watermelon loaded in bus with worker among watermelon

Pretty much every food can trace its origins to one region and has a city that claims to be its capital. For example, Blackfoot, Idaho, is the “Potato Capital of the World.” There’s a “Salmon Capital of the World” (Ketchikan, Alaska), a “Steak Capital of the World” (Lincoln, Nebraska) and a “Strawberry Capital of the World” (Watsonville, California). And, for some reason, Old Forge, Pennsylvania, is the “Pizza Capital of the World.”

But which city would you need to plug into your GPS to travel to the “Watermelon Capital of the World”? That question is a little harder to answer.

Turns out, seven U.S. cities call themselves the center of the watermelon universe, and all of them have good reasons for laying claim to the title. Oh sure, other foods have multiple cities locked in a battle for the capital crown, but when it comes to watermelon, the sweet battle is the fiercest in the nation.

Here’s a look at each “Watermelon Capital of the World,” along with what makes them deserving of the name. Which one is most deserving of the title? Leave a comment with your thoughts to help settle this debate once and for all!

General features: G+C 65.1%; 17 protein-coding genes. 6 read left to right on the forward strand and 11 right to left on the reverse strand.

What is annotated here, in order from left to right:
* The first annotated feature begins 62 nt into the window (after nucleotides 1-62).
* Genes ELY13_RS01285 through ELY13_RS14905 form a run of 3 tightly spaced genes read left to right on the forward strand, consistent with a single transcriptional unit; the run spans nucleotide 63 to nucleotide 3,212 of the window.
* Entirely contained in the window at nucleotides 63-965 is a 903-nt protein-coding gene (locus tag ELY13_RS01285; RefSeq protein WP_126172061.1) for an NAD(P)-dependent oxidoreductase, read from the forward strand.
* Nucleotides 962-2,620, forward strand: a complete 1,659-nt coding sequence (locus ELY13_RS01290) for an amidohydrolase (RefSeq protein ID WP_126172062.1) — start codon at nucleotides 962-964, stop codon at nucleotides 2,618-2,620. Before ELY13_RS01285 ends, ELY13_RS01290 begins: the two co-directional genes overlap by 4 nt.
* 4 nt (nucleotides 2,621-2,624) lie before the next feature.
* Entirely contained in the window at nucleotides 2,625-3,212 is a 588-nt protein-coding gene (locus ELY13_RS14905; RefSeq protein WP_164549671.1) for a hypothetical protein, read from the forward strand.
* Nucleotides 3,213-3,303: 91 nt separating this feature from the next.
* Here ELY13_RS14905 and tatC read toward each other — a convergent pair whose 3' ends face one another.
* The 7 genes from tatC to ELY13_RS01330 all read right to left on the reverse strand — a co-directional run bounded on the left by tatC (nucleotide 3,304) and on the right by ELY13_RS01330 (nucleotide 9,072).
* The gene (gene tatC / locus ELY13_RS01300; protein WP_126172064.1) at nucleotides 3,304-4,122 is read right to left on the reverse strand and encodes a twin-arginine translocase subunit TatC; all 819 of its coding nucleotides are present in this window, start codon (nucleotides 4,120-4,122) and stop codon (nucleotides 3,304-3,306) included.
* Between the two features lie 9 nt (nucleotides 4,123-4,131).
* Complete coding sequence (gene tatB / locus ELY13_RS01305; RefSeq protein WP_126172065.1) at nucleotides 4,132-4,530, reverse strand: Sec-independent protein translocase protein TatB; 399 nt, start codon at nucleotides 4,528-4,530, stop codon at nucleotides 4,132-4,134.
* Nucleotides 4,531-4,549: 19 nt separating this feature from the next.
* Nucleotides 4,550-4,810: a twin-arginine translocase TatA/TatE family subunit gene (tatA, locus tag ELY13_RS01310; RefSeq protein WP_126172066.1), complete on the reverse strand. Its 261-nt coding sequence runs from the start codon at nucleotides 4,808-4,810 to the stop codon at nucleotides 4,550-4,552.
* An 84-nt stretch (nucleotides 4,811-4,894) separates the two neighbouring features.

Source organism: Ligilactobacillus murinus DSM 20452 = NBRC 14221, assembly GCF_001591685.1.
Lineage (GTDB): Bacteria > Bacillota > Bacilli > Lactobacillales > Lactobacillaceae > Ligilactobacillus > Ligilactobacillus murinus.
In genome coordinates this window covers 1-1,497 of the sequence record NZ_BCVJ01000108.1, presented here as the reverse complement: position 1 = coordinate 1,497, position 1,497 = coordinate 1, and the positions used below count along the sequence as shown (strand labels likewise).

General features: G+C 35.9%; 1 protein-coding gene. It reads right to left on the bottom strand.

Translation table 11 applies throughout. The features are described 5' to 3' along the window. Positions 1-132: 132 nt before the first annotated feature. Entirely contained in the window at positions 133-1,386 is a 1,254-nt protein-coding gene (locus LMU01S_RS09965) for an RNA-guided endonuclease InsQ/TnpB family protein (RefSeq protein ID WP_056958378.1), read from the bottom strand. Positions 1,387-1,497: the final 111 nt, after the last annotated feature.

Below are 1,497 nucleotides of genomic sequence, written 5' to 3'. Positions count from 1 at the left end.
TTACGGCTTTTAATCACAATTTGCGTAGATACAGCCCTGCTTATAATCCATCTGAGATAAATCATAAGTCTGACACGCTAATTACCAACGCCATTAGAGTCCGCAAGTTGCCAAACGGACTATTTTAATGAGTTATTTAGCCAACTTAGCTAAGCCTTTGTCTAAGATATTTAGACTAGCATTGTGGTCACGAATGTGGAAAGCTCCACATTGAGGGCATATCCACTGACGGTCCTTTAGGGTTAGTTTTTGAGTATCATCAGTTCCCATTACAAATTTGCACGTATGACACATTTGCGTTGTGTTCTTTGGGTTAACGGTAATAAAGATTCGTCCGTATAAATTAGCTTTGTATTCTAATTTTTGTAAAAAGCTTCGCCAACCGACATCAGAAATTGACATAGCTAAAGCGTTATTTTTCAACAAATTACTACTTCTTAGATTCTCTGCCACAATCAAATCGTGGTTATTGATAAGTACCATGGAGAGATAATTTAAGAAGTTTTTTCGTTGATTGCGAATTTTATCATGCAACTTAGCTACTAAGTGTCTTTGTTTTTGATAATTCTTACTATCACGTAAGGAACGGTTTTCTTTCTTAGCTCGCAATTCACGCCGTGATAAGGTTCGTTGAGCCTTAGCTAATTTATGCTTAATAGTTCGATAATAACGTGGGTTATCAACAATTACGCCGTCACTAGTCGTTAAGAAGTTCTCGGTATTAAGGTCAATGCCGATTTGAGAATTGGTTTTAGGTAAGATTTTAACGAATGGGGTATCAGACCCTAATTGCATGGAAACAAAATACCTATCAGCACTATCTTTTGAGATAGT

CORDELE, GEORGIA – Cordele is located in Crisp County, which is the number one watermelon-producing county in the nation’s number two watermelon-producing state. Cordele has an annual Watermelon Days Festival and an auto-racing track called the Watermelon Capital Speedway.

HOPE, ARKANSAS – Hope has a lot to brag about. Besides being the birthplace of former President Bill Clinton, it’s also where some of the world’s largest watermelons are grown (including a then world record holder in 2005). The town holds an annual watermelon festival and even features watermelon in its municipal logo along with the Hope slogan, “A Slice of the Good Life.”

WEATHERFORD, TEXAS – The north Texas city was once one of the state’s biggest watermelon growers (not so much anymore) and once featured an oversized watermelon sculpture outside its courthouse.

GREEN RIVER, UTAH – The tiny town of Green River (population 929) may not be big, but it is home to the “World’s Largest Watermelon.” The old wooden wedge is kept in storage in a hangar in the Green River Airfield and makes appearances at events like Green River’s annual Melon Days Festival.

NAPLES, TEXAS – A lot of watermelons are grown in Naples, and the town has a watermelon festival. That’s about it, really. Oh, the watermelon festival also includes a rodeo. That’s pretty sweet, right?

BEARDSTOWN, ILLINOIS – While other towns call themselves the “Watermelon Capital of the World,” Beardstown only calls itself the “Watermelon Capital.” And for good reason: The town is one of the most prolific watermelon-growers in the state.

RUSH SPRINGS, OKLAHOMA – Rush Springs fulfills all of the usual “Watermelon Capital” requirements. Grow a lot of watermelon? Check. Got a big annual watermelon festival? Check. Actually, that last one is a big check. The Rush Springs Watermelon Festival is one of the state’s most popular festivals, attracting more than 20,000 visitors and serving nearly 50,000 pounds of watermelon each year.